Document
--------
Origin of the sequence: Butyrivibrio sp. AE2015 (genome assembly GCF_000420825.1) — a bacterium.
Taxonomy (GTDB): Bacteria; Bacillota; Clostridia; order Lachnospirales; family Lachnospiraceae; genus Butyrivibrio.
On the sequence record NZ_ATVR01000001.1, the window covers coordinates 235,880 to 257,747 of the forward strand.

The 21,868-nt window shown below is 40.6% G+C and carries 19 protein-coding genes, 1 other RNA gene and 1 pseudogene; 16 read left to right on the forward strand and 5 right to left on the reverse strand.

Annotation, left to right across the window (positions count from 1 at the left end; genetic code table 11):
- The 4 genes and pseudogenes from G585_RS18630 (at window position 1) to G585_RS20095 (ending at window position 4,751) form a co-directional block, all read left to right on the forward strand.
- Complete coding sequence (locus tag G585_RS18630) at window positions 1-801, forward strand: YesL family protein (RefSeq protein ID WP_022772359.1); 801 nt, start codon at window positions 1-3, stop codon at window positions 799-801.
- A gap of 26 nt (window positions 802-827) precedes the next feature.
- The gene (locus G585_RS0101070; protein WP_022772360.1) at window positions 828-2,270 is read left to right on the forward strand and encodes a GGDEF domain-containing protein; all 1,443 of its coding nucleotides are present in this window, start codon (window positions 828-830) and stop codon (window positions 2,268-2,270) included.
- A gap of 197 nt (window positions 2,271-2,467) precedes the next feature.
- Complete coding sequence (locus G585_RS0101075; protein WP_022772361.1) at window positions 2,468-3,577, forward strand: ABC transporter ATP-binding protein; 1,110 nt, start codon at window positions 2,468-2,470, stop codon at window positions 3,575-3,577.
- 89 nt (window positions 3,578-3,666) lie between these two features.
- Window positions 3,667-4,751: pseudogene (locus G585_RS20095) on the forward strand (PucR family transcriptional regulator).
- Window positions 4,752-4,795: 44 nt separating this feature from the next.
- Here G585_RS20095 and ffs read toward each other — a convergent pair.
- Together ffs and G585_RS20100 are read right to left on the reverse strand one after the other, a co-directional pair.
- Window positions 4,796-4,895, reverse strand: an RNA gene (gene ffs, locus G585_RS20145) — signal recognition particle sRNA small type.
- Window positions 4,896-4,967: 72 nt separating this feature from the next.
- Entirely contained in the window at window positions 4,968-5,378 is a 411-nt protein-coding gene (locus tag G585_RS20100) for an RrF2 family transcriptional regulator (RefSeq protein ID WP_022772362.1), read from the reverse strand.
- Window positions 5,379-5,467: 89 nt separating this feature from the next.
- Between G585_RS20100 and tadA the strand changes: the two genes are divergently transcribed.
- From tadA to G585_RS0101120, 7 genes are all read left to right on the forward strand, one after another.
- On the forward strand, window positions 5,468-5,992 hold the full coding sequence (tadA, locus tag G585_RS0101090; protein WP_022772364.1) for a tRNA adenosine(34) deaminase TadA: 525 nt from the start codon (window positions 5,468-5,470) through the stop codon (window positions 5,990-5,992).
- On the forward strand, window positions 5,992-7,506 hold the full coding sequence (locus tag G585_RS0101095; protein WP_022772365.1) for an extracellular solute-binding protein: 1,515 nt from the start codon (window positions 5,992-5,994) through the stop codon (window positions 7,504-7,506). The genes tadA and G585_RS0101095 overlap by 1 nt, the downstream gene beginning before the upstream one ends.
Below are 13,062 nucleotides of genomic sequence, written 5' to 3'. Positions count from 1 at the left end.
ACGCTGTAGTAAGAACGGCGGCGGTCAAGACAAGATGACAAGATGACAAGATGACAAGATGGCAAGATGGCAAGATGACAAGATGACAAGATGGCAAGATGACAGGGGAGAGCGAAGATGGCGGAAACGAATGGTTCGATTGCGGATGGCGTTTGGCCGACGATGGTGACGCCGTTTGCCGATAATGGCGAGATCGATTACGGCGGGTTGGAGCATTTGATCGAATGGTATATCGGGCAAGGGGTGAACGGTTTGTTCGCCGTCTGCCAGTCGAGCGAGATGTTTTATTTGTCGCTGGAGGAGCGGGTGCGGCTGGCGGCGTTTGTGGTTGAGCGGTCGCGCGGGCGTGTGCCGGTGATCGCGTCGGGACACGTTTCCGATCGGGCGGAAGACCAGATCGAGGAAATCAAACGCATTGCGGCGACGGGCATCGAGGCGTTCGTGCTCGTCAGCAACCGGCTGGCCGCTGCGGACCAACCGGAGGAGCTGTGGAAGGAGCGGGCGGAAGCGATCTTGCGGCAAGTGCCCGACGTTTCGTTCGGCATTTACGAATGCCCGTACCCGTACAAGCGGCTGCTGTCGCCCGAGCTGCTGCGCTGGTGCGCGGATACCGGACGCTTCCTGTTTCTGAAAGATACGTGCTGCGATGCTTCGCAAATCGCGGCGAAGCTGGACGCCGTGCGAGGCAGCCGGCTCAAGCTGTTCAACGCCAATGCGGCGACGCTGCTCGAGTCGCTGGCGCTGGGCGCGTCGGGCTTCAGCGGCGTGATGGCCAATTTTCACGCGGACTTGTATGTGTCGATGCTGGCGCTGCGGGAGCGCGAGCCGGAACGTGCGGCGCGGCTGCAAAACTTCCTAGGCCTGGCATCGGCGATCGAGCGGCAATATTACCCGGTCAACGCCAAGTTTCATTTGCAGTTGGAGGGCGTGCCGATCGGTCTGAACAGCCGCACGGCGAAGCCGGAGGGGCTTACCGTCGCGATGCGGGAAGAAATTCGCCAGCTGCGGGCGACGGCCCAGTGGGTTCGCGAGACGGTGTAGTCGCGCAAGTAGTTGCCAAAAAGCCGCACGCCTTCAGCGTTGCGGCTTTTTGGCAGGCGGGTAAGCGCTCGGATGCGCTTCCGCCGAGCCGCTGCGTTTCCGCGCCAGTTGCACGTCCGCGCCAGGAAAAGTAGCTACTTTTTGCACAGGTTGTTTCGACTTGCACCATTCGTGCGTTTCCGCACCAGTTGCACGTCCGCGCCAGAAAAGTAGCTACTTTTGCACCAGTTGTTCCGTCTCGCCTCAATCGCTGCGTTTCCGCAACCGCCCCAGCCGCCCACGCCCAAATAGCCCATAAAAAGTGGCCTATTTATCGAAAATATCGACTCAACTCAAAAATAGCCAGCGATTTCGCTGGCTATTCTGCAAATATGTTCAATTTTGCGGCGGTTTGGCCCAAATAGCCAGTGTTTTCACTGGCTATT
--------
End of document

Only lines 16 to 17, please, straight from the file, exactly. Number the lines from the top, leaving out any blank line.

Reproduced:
- Together ffs and G585_RS20100 are read right to left on the reverse strand one after the other, a co-directional pair.
- Window positions 4,796-4,895, reverse strand: an RNA gene (gene ffs, locus G585_RS20145) — signal recognition particle sRNA small type.